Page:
On May 6, 2021, the Arizona Department of Health Services released a set of draft rules creating an Arizona social equity ownership program. Proposition 207 gives the authority to the Department to create such a program to “promote the ownership and operation of marijuana establishments and marijuana testing facilities by individuals from communities disproportionately impacted by the enforcement of previous marijuana laws.” ARS § 36-2817(6).
The Draft Rules puzzlingly defined “communities disproportionately impacted” as consisting of only individuals who both (1) are eligible to have their records expunged under Prop. 207 and (2) had a family income in 2019 that was 200% of the federal poverty guidelines or less. That means numerous people who have been convicted of marijuana offenses, lived in hard-hit communities, or both, will not qualify for the social equity program under the draft rules. Most people of color will also not qualify for a license.
(The Draft Rules also relaxed some licensing requirements by decreasing the application fee to $5,000, not mandating that applicants have $500,000 in funding for their business, and allowing applicants to identify property only if/when they receive a license.)
Prior to the Draft Rules’ release, Arizona NORML convened a diverse group of stakeholders from communities disproportionately impacted by the war on drugs. The stakeholders offered the following comments on the Draft Rules:
For the reasons below, this working group does not believe the current draft to be an acceptable interpretation of the charge that Proposition 207 gave to the Department, nor are these rules within the spirit or promises of the voter approved initiative.
- The Draft Rules fail to appropriately define “communities disproportionately impacted” by enforcement of marijuana laws.
The Draft Rules define a social equity applicant as a person who was either previously convicted of an expungeable marijuana offense and a person whose 2019 family income did not exceed 200% of the federal poverty guidelines. We believe that such a definition creates a program that is designed to fail the communities that social equity was supposed to benefit.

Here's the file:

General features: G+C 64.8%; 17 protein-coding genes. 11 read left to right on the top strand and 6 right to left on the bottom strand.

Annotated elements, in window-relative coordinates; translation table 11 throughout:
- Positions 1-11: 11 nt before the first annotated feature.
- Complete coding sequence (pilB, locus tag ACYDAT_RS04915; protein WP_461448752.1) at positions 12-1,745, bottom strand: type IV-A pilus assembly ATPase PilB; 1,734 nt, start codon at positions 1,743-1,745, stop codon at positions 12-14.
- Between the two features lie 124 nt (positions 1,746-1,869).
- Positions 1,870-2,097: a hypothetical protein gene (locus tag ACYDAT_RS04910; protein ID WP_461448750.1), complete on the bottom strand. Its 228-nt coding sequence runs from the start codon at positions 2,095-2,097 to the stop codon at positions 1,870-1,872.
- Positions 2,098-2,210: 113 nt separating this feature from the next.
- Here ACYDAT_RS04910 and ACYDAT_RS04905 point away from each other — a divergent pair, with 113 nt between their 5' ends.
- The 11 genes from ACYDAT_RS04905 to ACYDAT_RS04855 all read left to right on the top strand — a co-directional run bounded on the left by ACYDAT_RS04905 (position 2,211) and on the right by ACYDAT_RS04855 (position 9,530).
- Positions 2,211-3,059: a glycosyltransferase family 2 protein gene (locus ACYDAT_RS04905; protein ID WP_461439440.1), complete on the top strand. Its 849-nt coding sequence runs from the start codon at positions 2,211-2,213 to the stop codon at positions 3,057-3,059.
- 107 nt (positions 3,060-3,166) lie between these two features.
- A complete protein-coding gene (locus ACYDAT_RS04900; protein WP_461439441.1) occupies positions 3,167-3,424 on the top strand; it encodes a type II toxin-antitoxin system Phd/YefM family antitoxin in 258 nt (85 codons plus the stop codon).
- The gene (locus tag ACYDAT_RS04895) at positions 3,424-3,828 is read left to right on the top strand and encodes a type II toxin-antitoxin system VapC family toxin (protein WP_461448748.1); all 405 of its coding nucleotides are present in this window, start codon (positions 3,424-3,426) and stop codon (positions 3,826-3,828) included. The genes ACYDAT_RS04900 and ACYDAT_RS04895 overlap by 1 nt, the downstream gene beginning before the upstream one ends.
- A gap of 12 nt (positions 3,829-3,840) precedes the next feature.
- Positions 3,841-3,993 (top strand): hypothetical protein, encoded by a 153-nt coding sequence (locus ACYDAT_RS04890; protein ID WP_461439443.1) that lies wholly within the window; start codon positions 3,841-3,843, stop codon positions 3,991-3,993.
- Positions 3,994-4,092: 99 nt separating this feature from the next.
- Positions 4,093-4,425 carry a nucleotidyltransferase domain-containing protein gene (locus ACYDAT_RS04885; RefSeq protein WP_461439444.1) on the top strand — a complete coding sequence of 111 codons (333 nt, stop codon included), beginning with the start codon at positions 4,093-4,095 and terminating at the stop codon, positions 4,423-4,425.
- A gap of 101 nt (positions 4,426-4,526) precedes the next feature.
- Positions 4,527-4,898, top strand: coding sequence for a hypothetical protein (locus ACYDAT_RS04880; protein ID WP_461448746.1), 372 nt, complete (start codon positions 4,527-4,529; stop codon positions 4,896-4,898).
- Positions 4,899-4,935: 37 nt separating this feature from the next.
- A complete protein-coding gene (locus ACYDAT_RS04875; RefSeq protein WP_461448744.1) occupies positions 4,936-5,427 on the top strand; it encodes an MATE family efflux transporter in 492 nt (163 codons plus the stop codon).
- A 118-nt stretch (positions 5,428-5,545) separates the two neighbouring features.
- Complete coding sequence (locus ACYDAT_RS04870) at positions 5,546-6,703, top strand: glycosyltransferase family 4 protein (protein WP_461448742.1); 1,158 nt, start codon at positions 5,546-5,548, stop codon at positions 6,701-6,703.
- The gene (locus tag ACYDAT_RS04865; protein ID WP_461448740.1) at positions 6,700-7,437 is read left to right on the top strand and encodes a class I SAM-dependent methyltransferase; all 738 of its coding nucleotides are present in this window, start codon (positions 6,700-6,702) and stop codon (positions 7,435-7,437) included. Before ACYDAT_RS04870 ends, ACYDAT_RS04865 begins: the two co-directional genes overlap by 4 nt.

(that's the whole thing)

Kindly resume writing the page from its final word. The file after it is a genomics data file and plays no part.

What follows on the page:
First, the requirement that a person have been previously convicted of a marijuana offense facially does not meet the requirements of Prop 207. While a person is undeniably impacted by a cannabis arrest or conviction, this does not mean that they are “disproportionately” impacted, nor does it mean that they are from a community that was “disproportionately” impacted. As written, this section of the law reads out the most important word in the voters’ intent for this program.
Second, the income threshold does not comport with the intent of the act. While poverty bears some correlation to over-policing, using an individual’s income to show membership in a “community” is flawed. That an individual is of modest means alone does not show membership in a larger community where there has been concentrated disadvantage and harm caused by marijuana prohibition.
It has become a national best practice to consider the geographic community when considering disproportionate impact. In successive drafts, this working group would urge the Department to consider whether the geographic area in which the applicant resides is a disproportionately impacted community based on publicly available arrest, policing, and incarceration data with attention on “million dollar blocks” where seven-figure sums are spent every year on prison. Additionally, this working group would urge the Department to consider the geographic area and hiring practices of the proposed location to ensure that the licenses are not just temporarily the hands of folks from communities that were disproportionately impacted, but that the licensee is using the license to create jobs and community reinvestment.
- The Draft Rules fail to create a sustainable program to reinvest in communities.
The draft rules display a lack of clear vision for the social equity program. Without limits on transferability, the rules create a program susceptible to acquisition by operators already in the industry. Once a social equity applicant sells, these licenses will be indistinguishable from any other licenses issued by the Department. Moreover, unless there is access to capital and resources tied specifically to the social equity program, it is highly likely that the additional twenty-six licenses will end up highly leveraged, leading to exploitative lending and investing practices.